This past week, I was granted access to the lives of some of the most extraordinary women I’ve ever met. The words “Resiliency” and “Grace” do not begin to describe their hearts and strength.
This was a group of women who all serve in the military through their husbands or sons. They are the family that gets left behind when a soldier deploys and in very real ways, they are living in situations as difficult as their men. Granted, no one is trying to blow them up while they drive down the road; it is not their body in harm’s way, only their heart.
In generations past, in wars now past, because of the draft every town and neighborhood had soldiers overseas. That fact really hasn’t changed, but the awareness of it seems to have. Back then, when young men whether they were sons, husbands or fathers were sent to war, they often didn’t have a choice. Too often, now that our military is all-volunteer, because it is a decision freely taken it is assumed that the families knew what they were getting into and therefore are somehow less worthy of support. This is an attitude these women face again and again, and it doesn’t get any easier, isn’t any less hurtful with repetition.
It is one of those things they never get used to, but know they will have to deal with as if having the better part of your heart in harm’s way isn’t enough to face on a daily basis. Add to it the pressures of being a default single mother, and saying they have a lot on their plates is an understatement of epic proportions. All the daily minutia of life must still be handled, but for a young mother whose only crime was to fall in love with a soldier, her sentence is to be married but alone, mother to children whose father is not there, all while being a supportive wife to a man who may never come home.
The garbage still has to go out every week, a chore many of these women joked they had never before done. The lawn still needs to be mowed, and I admit it would take me a while to figure out how to start the mower and properly care for it so it started again the next time. Add in simultaneously watching a couple preschool age kids and it is no wonder she is contemplating the merits of starting a tall grass prairie in her front yard. One had us rolling on the floor with laughter as she described the impossibility of taking four boys under the age of six to the store with only two hands; if you put all of them in the cart, there’s no room for the groceries. If one gets to walk, at least one of the others will protest. She is currently working on a device that allows you to ‘tow’ one cart filled with groceries behind one filled with kids. With harnesses to keep them strapped in.
The mothers of soldiers say their isolation is even more intense. Just because he is old enough to enlist, doesn’t make him any less her baby. Because we expect our children to move out, start their own lives and become self-sufficient adults doesn’t mean they sleep any easier just because it is normal for them to not be living at home at this age. When the home they’ve moved to is a plywood box in the mountains half-way around the world and their daily commute to work involves seventy-plus pounds of protective body armor, moms worry just as intensely, are just as protective as they were when their son needed them to change their diapers. Talking about reminding these now battle hardened veterans that they were the recipients of the tongue to thumb to cheek washings of yesteryear had tears of laughter rolling down faces worn with worry.
In writing this, I’m very aware of the danger of making these women sound too strong. Without a doubt they are, but they still need help. What these women have in equal measure to their strength is the pride they wear like a second skin but is really nothing more than a veneer to protect themselves from the casual, unintentional cruelties inflicted on them. Often, it is this pride that keeps them from reaching out when they most need help. At the moment when they are pacing the floor because they haven’t heard from their soldier, trying to get dinner on the table, checking the homework and figuring out how to pay the plumber to come fix the plugged bath tub that has resisted all the efforts of the plunger, they are not thinking “Oh yeah, Mrs. Smith down the block told me to call her if I ever needed anything”.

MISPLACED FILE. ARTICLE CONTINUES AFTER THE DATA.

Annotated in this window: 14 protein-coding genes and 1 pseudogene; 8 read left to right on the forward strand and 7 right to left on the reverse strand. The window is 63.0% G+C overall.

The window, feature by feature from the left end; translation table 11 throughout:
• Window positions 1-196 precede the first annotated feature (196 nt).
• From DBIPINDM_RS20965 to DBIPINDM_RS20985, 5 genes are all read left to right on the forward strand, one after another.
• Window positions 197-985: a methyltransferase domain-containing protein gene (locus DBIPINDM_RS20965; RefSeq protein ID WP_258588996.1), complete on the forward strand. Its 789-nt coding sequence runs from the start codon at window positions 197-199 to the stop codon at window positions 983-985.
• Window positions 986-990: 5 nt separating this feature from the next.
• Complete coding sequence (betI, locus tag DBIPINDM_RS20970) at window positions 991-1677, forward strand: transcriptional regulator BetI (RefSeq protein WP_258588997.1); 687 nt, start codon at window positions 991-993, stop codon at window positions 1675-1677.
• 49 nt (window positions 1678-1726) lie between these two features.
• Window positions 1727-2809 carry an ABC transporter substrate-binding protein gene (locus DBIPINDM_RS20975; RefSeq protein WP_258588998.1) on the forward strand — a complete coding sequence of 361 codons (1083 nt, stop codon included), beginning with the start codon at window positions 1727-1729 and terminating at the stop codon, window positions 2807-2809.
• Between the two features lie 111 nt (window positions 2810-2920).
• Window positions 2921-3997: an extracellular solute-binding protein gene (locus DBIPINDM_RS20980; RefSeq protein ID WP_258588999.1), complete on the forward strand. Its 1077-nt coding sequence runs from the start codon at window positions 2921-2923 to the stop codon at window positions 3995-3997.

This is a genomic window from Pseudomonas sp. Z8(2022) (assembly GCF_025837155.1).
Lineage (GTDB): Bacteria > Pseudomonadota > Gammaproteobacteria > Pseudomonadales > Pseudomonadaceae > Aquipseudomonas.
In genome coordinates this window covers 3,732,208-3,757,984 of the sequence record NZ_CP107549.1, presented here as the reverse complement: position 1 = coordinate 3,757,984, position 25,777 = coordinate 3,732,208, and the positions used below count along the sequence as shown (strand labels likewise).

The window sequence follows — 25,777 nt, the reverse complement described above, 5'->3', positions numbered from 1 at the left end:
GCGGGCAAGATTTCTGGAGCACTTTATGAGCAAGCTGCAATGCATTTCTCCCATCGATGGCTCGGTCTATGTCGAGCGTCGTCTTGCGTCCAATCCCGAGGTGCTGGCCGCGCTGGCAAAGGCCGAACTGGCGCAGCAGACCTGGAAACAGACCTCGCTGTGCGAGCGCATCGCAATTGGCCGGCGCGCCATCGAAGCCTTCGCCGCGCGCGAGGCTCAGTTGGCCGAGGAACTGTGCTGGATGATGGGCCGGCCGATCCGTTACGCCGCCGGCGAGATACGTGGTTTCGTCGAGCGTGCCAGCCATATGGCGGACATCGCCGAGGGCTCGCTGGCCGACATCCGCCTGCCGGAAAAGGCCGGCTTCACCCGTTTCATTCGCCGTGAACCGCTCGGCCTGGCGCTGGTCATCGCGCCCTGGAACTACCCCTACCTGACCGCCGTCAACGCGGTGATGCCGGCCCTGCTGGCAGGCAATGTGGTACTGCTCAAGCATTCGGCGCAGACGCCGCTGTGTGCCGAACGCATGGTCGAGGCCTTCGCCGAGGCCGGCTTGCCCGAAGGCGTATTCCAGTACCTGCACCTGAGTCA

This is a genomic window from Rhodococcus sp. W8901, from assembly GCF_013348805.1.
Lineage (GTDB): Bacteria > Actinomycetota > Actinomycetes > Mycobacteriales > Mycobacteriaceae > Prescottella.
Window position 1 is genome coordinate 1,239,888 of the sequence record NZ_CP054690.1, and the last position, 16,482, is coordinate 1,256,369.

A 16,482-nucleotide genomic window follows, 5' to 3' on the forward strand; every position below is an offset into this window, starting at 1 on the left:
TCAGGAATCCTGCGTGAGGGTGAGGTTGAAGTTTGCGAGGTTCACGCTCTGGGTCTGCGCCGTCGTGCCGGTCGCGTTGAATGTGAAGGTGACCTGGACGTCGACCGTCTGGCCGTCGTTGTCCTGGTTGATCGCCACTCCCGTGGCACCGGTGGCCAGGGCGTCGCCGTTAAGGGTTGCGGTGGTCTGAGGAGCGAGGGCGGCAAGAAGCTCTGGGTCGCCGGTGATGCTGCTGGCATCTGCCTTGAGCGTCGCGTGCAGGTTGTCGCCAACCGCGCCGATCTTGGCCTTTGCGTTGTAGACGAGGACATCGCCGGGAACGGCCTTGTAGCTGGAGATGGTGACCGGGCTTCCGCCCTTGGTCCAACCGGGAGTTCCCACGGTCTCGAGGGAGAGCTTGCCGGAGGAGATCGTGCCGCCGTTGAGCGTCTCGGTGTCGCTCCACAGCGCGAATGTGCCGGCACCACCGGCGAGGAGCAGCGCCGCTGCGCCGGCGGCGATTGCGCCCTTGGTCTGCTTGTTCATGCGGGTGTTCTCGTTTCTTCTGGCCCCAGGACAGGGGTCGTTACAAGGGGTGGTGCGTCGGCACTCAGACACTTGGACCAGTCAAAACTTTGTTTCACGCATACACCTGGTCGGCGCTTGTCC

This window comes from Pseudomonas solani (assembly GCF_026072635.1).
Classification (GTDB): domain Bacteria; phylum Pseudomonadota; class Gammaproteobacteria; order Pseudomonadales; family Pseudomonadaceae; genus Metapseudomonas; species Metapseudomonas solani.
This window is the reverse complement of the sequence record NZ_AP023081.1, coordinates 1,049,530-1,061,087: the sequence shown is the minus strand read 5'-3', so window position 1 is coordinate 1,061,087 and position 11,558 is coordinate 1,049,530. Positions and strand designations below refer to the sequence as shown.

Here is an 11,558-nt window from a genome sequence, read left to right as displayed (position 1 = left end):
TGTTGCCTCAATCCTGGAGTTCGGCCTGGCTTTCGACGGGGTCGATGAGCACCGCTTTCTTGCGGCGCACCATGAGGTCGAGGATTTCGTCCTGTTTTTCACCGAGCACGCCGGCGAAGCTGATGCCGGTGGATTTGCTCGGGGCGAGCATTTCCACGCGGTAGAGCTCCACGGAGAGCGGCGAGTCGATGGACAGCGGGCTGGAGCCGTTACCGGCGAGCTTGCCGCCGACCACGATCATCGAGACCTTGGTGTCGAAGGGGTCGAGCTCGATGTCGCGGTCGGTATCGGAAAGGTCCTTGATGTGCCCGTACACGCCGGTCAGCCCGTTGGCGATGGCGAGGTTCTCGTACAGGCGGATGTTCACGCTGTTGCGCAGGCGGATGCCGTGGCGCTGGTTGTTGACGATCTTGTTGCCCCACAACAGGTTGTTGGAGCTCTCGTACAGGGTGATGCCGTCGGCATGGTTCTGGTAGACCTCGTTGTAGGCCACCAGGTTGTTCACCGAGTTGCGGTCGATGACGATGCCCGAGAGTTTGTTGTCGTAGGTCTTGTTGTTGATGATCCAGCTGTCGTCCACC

I asked them what they wanted their civilian friends and family, neighbors and colleagues to know, what they wanted to hear or never hear again. Not surprisingly, the responses I got were more often than not what in previous generations would be filed under common sense and common decency.
Don’t ask a mother whose son is currently deployed if he signed up just to get a free ride to college. If he chooses to take advantage of the GI Bill after his service, it was paid for in blood, sweat and tears by both the soldier and his mother.
Don’t tell a young mother who is trying to be strong, trying to provide a sense of normalcy and consistency to her children that she should have known what she was getting into when she married a soldier. Knowing it and living it are two very different things; it’s like saying you know exactly how it will feel to be a mom before your first is born.
These women aren’t complaining, not really. At worst, the strongest it could be termed was frustrated that people could be so clueless, so insensitive. They feel every bit as much as their soldiers do that the life they chose is one of honor. They believe in this country, the ideals for which their men are daily risking their very lives. All they ask for is awareness and maybe a small measure of the grace they display in return.
I am richer for having met these women. More, I am hopeful for the future. These are the women who love our soldiers, raised them and are raising their children. I don’t want any more in harm’s way than there already are, but I wouldn’t object to more soldiers’ mothers and wives in this world.